Saturday, 15 October 2016

October Mid Week Walk

This Wednesday the mid week walk is to be held at Maroochydore Wetlands Sanctuary at Bli Bli. Please meet at the education centre at 8am. The walk will be led by John Malings or Vince Lee. The sanctuary hosts a good variety of species including specialities such as Mangrove Gerygone and perhaps the highly sought after Lewin’s Rail. It may well be worth a quick visit to Park Lakes as there has been a recent report that the wetlands are beginning to be restored.
Cheers and good birding


Tuesday, 4 October 2016


Wood Ducks [J Kooistra]
Great Egret [J. Kooistra]
Thanks to all who came and saw [or heard] and ticked on the mini twitch. 

Between all the four twitching groups some 160+ species were recorded. Over $200 was raised for Birdlife SE Queensland. Best birds included Striped Honeyeater, White-bellied Cuckoo - shrike, Brown Quail, etc. Team reports follow;
before it begins....

John Kooistra writes;
lone Royal Spoonbill [J. Kooistra]
"The three members of our team (Drangled Spongos) were Russ Lamb, Tom Tarrant and John Kooistra.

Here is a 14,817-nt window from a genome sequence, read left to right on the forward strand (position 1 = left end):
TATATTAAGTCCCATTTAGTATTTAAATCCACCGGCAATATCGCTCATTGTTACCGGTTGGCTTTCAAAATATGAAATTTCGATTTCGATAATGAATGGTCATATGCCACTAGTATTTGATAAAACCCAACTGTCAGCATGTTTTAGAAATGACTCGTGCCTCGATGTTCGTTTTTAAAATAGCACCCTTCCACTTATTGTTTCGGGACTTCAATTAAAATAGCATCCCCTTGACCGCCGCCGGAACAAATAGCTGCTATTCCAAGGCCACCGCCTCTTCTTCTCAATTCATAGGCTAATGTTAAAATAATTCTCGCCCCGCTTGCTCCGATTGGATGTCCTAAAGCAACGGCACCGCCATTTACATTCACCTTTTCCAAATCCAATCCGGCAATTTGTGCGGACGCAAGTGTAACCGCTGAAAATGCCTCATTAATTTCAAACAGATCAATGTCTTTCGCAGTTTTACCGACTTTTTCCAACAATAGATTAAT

We got off to a good start at Ferntree Creek National Park where the bush birds were obliging, highlights being Shining Bronze-Cuckoo and Varied Sittella. Wappa Dam was next with dozens of Jacanas and a White-bellied Sea-eagle being the standouts. We dipped on the Night Herons which were absent from their roosting tree and no sign of the Pygmy-geese.

Logrunner [John Kooistra]
Mapleton Falls National Park was next, quiet at first but picked up in the drier forest. Then the lily ponds nearby, with an unexpected Royal Spoonbill among the more common species. The picnic area at Mary Cairncross was crowded but the tracks surprisingly not. The usual suspects were recorded here, including a confiding Logrunner and a single calling Riflebird. We dipped on Pitta and Russet-tailed Thrush. A quick squiz at Ewan Maddock Dam just off Steve Irwin Way yielded a single White Ibis and a mishap when Russ’s scope eyepiece fell apart (unknowingly) with the bits scattered along the entrance track. Thankfully we were able to retrieve the pieces and make it usable enough for our next site, Golden Beach.